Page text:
Data Convenience Versus Secure File Sharing: Why 'Convenience' Should Never Mean 'Careless'
by Michael Fiorenza on June 2, 2016
As 2015 blessedly wound to a close, a report went out about 191 million voter records, which had been hacked and the information stolen. The voter records apparently were stolen from a campaign, which was subsequently not reachable by the authorities. As is expected when data breaches are announced, the public went mad. In reality, the data stolen on these individuals was already public information.
The only reason for stealing the data was because it was already collected and put into a useful format, making it a more convenient option for the thieves. Political campaigns are allowed by law to engage in the secure file sharing of voter records.
Politicians Aren't Careful Enough & Businesses are Too Careful
Political campaigns aren't held to the same standards as businesses. They often combine databases from multiple jurisdictions without keeping those records according to the local laws under which the information is supposed to be regulated.
Let's look at the other side of this coin. While no one really expects political campaigns to care about the public or act responsibly, businesses are quite the opposite. Businesses are quite serious about protecting the privacy and security of their own proprietary data (such as intellectual property), as well as their valued customer data.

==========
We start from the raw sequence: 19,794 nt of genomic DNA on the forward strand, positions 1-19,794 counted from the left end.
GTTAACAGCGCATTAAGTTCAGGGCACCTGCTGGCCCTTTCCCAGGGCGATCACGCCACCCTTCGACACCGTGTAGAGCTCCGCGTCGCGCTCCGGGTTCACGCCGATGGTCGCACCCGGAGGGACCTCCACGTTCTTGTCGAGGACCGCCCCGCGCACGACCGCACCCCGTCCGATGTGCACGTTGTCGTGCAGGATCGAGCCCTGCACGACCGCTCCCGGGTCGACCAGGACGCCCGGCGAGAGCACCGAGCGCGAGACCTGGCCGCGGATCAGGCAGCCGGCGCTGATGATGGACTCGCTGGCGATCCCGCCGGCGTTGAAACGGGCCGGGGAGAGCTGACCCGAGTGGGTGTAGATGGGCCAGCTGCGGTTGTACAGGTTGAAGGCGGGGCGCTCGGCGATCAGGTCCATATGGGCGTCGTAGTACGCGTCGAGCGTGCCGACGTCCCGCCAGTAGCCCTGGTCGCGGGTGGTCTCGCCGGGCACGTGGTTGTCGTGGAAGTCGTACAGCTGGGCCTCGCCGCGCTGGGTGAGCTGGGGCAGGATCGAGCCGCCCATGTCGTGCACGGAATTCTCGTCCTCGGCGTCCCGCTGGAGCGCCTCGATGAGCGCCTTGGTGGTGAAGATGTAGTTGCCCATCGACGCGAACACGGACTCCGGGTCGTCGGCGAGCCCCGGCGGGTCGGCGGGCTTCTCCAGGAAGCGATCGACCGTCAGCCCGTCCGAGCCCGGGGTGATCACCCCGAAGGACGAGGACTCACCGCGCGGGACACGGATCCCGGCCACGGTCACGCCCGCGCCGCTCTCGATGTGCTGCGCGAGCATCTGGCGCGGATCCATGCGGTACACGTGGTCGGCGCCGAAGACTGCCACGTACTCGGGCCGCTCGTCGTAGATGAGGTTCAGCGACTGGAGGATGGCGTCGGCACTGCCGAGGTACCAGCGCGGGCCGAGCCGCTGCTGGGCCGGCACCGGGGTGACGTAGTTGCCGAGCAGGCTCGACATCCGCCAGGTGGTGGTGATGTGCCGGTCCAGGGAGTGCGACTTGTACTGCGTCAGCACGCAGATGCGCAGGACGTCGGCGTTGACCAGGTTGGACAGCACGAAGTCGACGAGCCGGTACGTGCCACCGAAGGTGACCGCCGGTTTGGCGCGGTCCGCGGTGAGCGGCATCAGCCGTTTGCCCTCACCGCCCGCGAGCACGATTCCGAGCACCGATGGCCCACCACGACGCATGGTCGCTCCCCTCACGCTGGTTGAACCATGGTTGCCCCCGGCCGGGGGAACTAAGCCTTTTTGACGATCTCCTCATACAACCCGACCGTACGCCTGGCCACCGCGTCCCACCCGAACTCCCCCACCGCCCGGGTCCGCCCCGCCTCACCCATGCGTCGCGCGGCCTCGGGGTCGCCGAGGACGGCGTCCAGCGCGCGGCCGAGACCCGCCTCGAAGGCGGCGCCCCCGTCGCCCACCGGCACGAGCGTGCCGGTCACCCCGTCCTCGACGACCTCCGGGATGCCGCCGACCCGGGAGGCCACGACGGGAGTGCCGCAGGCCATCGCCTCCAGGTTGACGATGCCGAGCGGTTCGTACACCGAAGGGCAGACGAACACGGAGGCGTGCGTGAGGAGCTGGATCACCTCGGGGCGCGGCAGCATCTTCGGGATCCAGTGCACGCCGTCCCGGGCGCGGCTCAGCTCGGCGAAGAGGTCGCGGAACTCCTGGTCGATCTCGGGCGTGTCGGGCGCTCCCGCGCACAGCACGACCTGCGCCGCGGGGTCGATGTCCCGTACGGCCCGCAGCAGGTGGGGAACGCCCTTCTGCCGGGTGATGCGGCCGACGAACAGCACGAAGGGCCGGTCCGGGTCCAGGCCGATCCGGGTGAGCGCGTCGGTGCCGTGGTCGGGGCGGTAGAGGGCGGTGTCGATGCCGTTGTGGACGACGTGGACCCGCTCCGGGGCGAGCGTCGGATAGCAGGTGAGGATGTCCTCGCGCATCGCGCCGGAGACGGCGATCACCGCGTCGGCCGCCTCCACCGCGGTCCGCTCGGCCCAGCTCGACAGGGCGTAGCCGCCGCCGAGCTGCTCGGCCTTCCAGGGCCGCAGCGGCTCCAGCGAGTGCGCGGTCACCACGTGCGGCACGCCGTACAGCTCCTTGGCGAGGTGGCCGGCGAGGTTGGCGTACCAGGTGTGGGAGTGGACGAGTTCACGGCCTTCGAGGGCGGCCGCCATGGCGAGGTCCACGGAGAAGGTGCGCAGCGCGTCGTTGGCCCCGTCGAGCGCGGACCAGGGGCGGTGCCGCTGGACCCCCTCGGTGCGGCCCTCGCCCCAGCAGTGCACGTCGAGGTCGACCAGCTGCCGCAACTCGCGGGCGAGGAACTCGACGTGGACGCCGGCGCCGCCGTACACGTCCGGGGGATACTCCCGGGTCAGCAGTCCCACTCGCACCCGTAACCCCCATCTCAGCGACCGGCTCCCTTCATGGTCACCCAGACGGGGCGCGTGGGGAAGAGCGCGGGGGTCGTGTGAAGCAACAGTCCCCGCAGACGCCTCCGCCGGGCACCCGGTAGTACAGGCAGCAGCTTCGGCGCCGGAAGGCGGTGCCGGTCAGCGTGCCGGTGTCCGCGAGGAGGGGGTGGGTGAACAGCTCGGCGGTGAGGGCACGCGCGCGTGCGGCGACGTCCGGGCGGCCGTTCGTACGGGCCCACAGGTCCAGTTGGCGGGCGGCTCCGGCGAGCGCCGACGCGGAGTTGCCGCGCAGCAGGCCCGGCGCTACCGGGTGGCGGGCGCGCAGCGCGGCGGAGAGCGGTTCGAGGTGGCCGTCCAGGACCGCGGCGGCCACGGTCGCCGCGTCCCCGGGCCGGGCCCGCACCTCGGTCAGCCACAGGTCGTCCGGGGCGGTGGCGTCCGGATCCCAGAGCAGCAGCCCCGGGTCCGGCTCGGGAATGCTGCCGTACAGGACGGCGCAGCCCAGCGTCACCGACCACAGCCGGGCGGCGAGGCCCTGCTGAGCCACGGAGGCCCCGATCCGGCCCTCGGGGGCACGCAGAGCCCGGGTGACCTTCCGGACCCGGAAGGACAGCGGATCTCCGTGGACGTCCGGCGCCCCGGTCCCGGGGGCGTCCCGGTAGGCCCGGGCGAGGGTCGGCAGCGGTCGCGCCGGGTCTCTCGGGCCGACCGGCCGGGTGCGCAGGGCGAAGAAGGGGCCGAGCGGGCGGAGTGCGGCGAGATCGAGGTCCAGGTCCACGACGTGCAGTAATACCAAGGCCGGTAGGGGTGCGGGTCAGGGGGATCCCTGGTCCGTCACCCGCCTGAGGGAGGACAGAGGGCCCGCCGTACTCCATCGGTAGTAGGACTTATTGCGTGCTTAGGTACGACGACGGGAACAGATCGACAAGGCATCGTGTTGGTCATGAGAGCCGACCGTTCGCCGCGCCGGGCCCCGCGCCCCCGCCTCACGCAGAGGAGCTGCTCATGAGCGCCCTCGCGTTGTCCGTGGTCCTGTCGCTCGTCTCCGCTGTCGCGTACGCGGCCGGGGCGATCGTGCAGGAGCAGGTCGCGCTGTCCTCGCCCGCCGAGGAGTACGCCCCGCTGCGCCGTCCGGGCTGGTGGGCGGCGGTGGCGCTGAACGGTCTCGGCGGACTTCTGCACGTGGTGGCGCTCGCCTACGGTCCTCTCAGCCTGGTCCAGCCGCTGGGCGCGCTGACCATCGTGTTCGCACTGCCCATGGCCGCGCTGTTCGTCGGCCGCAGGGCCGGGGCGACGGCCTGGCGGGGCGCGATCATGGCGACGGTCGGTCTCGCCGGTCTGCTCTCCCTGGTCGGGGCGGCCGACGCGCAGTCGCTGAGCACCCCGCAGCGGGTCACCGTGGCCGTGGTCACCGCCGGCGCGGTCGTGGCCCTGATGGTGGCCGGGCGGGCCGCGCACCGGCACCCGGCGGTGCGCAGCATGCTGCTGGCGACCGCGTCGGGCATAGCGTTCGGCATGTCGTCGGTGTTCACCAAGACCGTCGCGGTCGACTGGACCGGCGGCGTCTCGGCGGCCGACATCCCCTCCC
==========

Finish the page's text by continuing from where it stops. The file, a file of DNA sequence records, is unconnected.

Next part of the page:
Failing to secure such data, at best leads to a PR disaster, and at worst can lead to lots of nasty litigation. The problem is, many businesses keep all of their data on critical lockdown, essentially crippling their workers' ability to get things done. Much of the data they're holding on to for dear life isn't even that sensitive. But like the politicians, businesses often fail to differentiate between what data is sensitive, therefore needing strong protection, and what data is not really that sensitive or even valuable. Some businesses won't even allow secure file sharing outside the organization, or even across departments, even when the data wouldn't cause any harm if it were to be leaked.
Finding the Middle Ground Between Convenience and Security
Unlike people, not all data is created equal. Some is highly sensitive, and needs to be put behind the strongest encryption, firewalls, and authentication procedures available. Other data isn't so important. It's not such a big deal if it gets leaked, but empowering the convenience of getting the job done means greater productivity and less hassle.
How can you allow enough convenience to enable strong productivity, without putting sensitive data at risk? Oddly enough, the answer is the cloud. By creating a private cloud (or by adopting a public cloud with enterprise-level security), you can establish data access according to a variety of factors, and then enable secure file sharing based upon the sensitive nature of the data, as well as the user's position and security level.
In the Cloud You Can Establish Which Users Can Share Access to What Files
How can you keep data secure, while still maintaining a high level of convenience for the sake of productivity?
For example, you might allow all users to access data that's in your CRM database. But you might restrict other data, such as intellectual property created by R&D, or financial data that shows your estimated earnings and long-term investment plans. Then you can stop worrying about what data is getting emailed or stored in a consumer-grade public cloud, because users engage in secure file sharing within your own cloud structure, which is carefully guarded and defined according to user access.
Would you like to learn more about secure file sharing in the cloud? Download the Talon FAST data sheet now.